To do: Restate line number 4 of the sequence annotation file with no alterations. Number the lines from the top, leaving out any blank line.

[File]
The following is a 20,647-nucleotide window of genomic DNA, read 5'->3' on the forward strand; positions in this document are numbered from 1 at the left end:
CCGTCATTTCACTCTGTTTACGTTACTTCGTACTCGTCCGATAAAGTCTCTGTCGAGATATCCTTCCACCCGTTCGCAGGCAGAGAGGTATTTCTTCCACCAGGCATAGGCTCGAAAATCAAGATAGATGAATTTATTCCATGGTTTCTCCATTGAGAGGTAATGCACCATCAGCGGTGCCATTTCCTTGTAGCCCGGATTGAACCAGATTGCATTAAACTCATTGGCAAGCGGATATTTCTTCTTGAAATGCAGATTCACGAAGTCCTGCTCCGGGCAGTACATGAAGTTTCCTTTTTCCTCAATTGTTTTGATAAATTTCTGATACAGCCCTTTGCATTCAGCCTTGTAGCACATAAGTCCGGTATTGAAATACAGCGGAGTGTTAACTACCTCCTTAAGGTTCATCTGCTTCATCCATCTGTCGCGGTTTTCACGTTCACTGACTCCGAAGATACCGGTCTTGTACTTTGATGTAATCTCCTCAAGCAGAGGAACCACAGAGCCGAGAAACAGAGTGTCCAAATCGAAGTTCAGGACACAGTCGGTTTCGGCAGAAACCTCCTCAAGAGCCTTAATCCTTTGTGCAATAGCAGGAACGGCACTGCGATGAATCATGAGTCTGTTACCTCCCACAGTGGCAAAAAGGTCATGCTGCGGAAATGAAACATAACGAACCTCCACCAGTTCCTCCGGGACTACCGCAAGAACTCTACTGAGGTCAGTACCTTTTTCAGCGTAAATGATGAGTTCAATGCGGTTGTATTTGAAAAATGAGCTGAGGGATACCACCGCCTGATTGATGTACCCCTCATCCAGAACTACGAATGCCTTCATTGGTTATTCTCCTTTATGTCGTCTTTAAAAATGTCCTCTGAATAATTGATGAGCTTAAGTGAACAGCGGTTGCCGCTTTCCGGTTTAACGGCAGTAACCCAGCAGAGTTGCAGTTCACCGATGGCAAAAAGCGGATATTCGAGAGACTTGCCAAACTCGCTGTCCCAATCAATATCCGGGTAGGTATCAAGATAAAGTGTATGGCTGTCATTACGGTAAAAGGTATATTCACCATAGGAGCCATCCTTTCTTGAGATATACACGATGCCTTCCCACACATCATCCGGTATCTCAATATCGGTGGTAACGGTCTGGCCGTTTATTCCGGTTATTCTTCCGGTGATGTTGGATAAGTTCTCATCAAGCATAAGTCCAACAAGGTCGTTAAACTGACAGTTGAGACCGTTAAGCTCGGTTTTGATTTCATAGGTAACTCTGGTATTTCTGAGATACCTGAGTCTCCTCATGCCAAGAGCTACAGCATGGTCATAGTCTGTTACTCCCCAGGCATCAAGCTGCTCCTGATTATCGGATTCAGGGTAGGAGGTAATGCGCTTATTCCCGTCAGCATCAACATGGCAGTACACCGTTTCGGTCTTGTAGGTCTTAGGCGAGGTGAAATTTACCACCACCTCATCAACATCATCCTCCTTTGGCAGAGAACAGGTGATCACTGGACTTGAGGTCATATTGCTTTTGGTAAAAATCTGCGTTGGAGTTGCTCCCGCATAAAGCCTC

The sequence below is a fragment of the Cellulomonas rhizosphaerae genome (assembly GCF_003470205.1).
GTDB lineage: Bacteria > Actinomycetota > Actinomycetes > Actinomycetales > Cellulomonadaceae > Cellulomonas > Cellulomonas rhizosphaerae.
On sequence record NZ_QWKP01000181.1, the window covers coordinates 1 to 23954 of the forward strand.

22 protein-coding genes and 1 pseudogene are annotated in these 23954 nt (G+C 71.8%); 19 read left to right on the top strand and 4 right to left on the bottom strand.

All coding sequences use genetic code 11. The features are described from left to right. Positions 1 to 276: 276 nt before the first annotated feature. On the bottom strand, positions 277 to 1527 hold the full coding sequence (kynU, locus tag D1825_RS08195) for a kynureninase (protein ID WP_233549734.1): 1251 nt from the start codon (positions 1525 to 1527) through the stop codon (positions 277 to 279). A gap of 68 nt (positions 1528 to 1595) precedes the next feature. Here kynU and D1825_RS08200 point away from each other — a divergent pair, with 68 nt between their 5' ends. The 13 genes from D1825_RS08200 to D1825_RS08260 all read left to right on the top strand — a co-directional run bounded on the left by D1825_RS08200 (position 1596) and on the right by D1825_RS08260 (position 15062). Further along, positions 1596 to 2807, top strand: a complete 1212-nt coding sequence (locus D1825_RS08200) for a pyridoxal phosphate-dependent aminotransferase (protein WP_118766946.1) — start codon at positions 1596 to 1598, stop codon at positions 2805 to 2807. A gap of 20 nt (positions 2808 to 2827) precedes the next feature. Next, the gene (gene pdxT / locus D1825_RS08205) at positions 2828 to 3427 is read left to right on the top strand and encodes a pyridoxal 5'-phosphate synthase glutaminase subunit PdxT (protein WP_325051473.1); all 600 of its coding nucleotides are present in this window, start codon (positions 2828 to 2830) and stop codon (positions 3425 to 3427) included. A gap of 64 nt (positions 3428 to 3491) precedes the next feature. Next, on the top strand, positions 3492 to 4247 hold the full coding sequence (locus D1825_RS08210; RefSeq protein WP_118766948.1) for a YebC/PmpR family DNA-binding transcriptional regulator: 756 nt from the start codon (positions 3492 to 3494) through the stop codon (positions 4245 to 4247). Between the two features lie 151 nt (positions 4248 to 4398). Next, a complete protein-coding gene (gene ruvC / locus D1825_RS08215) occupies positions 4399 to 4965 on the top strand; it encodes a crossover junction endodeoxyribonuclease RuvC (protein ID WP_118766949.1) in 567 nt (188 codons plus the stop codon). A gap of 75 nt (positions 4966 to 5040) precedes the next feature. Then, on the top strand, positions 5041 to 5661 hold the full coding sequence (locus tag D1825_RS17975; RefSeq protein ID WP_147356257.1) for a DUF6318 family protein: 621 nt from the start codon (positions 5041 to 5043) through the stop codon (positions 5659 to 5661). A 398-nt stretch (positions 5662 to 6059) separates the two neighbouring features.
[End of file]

GTDB lineage: Bacteria > Actinomycetota > Actinomycetes > Actinomycetales > Cellulomonadaceae > Cellulomonas > Cellulomonas rhizosphaerae.